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error. so that is actually something that we really need to focus on. it means that our systems want automatic mechanism is an important thing, as is our systems two thinking. but we really need to be careful about our proneness to error when we rely on it unthinkingly. now, systems one also has a possible problem for us, and that is that we intensely focused with systems two -- unser, systems two thinking, we're utilizing that intense focusing mechanism of ours. but when we do that, we can also make mistakes. we can fail to see things that we normally would see because we are so concerned with the task at hand. those of you who think subjects as learned drivers, example. we know that driving becomes
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habitual almost, unthinking, after a certain amount of experience. but even experienced drivers when you're passing an 18 wheeler on the highway will suddenly rely on systems two to focus on make, to navigate that safety. if we are driving with a youngster as young, any stretch driver in the car, we will as social beings we will instinctively quiet down so as not to distract the individual intent focusing mechanism for getting past that 18 wheeler safety. and so, so this is an example of how when we focus on something, we take our eyes sometimes off of other things. now, i want to show you a video clip that really demonstrates this. now, some of you may have seen it, and if you have don't ruin it for the rest of you because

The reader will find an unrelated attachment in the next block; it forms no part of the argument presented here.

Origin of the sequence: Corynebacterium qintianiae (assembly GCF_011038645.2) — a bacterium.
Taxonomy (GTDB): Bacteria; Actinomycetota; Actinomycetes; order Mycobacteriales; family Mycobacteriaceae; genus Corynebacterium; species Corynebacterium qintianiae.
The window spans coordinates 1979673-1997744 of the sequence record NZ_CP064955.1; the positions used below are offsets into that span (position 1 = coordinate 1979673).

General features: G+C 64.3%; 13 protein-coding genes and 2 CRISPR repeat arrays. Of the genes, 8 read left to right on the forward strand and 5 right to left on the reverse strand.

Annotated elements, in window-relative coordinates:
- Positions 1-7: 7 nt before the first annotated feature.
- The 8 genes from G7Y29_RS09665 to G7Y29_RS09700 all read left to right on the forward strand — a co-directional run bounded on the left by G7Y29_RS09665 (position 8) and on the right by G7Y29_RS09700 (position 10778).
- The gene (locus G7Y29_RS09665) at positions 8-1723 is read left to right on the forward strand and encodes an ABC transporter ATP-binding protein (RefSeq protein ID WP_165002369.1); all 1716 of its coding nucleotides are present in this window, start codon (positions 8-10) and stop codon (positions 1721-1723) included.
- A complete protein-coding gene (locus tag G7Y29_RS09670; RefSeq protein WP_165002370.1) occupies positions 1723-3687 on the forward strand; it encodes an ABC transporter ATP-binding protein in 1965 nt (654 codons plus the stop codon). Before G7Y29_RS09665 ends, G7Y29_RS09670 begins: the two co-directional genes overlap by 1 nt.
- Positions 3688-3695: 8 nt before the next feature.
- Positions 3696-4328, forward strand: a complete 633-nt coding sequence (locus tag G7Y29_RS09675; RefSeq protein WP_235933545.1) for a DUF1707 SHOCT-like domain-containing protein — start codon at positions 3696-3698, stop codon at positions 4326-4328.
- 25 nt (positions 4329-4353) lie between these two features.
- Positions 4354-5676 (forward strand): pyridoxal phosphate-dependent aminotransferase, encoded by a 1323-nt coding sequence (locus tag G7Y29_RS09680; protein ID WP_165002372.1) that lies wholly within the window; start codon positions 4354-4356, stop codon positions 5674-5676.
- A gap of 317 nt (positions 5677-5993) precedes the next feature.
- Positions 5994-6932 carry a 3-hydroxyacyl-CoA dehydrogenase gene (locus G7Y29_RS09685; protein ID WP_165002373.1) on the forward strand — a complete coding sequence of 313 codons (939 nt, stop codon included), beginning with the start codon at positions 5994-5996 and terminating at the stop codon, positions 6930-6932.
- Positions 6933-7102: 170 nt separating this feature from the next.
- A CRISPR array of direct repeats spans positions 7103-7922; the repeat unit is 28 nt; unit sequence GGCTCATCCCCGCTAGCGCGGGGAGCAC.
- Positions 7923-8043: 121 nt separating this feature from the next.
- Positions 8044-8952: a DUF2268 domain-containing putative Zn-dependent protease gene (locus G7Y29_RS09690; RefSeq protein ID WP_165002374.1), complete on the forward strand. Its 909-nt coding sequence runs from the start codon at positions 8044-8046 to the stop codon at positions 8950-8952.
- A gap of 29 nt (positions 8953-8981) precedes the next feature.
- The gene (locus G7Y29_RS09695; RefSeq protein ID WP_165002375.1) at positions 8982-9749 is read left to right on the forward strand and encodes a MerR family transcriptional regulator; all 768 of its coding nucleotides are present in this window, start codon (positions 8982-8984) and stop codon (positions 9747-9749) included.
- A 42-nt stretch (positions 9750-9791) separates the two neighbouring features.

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i'm going to ask those of you who haven't seen it to count the passes that a team addressed in white that you see on this video clip, and we will go to youtube to access it. so here's what i really want you to do. i want you to see that there are two basketball teams on this court. one is dressed in white. the other is dressed in black. and i want you to only focus on the teen dressed in white and count the passes, the number of passes that the teen dressed in white makes to each other. and i'm just going to warn you, it gets a little complicated as the teen dressed in black as also throwing a basketball around. so see how you can do though, and count the number of passes, and after we do, we will stop in
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seattle everybody did. okay, here we go. count the number of passes the white team makes. >> okay, senator kirk, do you have an answer? [inaudible] spent 13? 10? okay, some say 12. most -- >> i only saw 10. >> the answer is 13. it's hard, right? but for those of you who got that right, did you see the moon walking bare? [laughter] play that again. this time watch for the moon walking bear.